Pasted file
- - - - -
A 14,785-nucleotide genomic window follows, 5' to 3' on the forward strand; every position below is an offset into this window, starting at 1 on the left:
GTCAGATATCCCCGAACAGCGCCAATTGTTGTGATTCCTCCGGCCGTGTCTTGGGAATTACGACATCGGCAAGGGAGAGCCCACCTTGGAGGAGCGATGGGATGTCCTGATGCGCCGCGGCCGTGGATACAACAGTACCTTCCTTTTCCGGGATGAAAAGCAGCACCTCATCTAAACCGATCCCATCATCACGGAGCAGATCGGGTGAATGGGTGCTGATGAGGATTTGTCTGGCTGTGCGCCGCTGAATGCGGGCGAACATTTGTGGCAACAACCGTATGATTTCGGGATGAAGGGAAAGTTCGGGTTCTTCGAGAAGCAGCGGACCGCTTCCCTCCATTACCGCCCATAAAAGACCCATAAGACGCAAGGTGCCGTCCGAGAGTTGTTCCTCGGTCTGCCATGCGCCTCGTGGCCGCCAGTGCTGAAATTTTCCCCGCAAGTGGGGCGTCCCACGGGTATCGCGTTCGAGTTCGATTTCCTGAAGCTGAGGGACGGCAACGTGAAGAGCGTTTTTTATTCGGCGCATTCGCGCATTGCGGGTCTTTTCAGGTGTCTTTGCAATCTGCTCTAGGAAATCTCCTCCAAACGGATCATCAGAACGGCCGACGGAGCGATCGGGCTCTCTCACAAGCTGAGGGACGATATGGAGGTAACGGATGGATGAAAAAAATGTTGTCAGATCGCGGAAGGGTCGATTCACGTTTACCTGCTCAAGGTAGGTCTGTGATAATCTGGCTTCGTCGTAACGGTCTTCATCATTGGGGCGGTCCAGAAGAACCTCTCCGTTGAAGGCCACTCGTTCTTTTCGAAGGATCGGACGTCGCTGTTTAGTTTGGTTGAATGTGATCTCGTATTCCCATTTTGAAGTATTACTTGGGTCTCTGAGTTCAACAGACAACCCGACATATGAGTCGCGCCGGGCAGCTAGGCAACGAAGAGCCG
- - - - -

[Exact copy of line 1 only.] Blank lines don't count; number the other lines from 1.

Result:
A 14,785-nucleotide genomic window follows, 5' to 3' on the forward strand; every position below is an offset into this window, starting at 1 on the left: